Aside from threatening the food supply and livelihood of the four-million people living in the arctic, many of whom, like the Inupiat, are Indigenous communities, along with the seventeen whale species, thousands of migrating birds, endangered polar bears and stellar sea lions, and other life depending on this delicate ecosystem, here’s why we should all be concerned:

• The area is extremely remote, with manic weather, icy waters, hurricane-force storms, sub-zero temperatures, endless winter darkness, and waves up to 50 feet in height. There are no service roads or deepwater ports for hundreds of miles, delaying rapid rescue and cleanup when (not if) an accident occurs. The closest Coast Guard equipped for responding to oil spills is stationed 1,000 miles away.
• It took BP three months to control its ruptured well in the Gulf of Mexico. A cleanup in the drilling areas in the Chukchi and Beaufort Seas boasts entirely different obstacles. The aforementioned extreme conditions threaten to prevent rescue access, freeze cranes, and deem oil dispersant chemicals useless.
• And then there’s the ice. A spill, detected or undetected, could spread beneath the surface of the ocean, traveling beneath ice flows hundreds of miles. There is potential for ice to become frozen in the oil within just four hours of exposure, where it could remain until the ice melts, whenever that may be.
• The successful drilling of vital relief wells, necessary for capping a ruptured well, could not be guaranteed in the drilling season’s few summer months before winter ice—and towering icebergs—returns.
• Shell claims it can clean up to 95% of spilled ice, a fantastical statistic considering the relative Exxon Valdez spill in Alaska which cleaned 9% of oil in 1989 and BP’s mere 17% in 2010. According to the US Geological Survey, 1-20% of Beaufort/Chukchi oil could be recovered.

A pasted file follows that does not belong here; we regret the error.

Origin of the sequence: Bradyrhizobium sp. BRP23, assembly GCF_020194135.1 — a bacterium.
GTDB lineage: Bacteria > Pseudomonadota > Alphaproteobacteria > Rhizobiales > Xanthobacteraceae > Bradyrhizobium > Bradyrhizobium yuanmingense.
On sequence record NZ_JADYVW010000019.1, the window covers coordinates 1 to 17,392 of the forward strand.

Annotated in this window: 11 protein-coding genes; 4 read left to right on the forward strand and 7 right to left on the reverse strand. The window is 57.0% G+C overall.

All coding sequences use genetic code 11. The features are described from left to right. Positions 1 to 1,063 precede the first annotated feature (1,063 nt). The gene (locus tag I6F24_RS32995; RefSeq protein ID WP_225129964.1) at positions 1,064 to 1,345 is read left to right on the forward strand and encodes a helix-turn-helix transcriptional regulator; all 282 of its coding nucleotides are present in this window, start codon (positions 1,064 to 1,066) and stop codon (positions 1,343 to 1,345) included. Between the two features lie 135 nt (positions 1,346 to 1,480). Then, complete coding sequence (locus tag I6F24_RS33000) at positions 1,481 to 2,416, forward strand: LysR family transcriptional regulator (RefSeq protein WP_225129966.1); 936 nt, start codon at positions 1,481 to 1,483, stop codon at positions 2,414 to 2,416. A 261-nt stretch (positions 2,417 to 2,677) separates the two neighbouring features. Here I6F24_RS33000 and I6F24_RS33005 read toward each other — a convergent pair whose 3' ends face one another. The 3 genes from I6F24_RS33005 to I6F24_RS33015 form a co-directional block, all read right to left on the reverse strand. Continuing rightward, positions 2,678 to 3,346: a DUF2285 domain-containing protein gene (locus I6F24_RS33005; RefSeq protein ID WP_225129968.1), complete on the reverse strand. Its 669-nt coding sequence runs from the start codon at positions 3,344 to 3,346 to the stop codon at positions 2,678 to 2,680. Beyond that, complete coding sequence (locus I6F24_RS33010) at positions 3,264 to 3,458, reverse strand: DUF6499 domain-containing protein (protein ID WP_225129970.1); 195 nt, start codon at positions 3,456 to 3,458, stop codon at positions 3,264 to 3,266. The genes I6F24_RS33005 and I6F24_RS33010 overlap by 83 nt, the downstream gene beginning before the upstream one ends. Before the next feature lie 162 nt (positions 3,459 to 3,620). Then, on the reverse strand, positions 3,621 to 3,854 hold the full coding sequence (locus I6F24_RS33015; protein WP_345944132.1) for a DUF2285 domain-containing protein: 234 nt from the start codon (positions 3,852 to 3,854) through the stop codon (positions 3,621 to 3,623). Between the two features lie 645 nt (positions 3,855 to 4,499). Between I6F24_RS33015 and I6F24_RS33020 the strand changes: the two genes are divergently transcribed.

Amidst a global movement to wean off of fossil fuels and redirect our focus on green and clean energy sources, a push to drill in hazardous, fragile waters for a small portion of energy is a giant setback. Recently, Seattle Mayor Ed Murray stood with activists and kayactivists amidst the port city’s positionality in the eye of the storm, “To prevent the full force of climate change, it’s time to turn the pages on things like coal trains, oil trains and oil drilling rigs. Its time to focus the economy on the future: electric cars and transit, green homes and environmentally progressive businesses.” The mayor and many Pacific Northwesterners have held strong in opposition against the presence and portage of Shell’s Arctic Fleet, including the drill rig Polar Pioneer. Folks have climbed it, blockaded it, and created a human flotilla in its path, but the fleet as begun its journey to Alaska.
Secretary of the Interior Ken Salazar has received hundreds of thousands of phone calls from people like you and me over many years of persistence opposition. The Obama administration has received letters written by entire nations, unions, organizations, and individuals pleading for a ban on arctic oil drilling. We’ve seen what people power can do: so far, we have succeeded in pushing the Obama administration to block the Keystone XL pipeline and create stronger regulations for coal-fired power plants. It’s not too late to match your voice with the countless others who can no longer sit idle while one of the last remaining frontiers of the Far North is plundered for money. Start by signing one or all of the online petitions linked below.

Save the Arctic—Tell Obama

Stop Shell’s Dangerous Offshore Drilling Exploration in the Arctic

Stop Shell from Drilling in the Arctic!

Save the Arctic—Stop Shell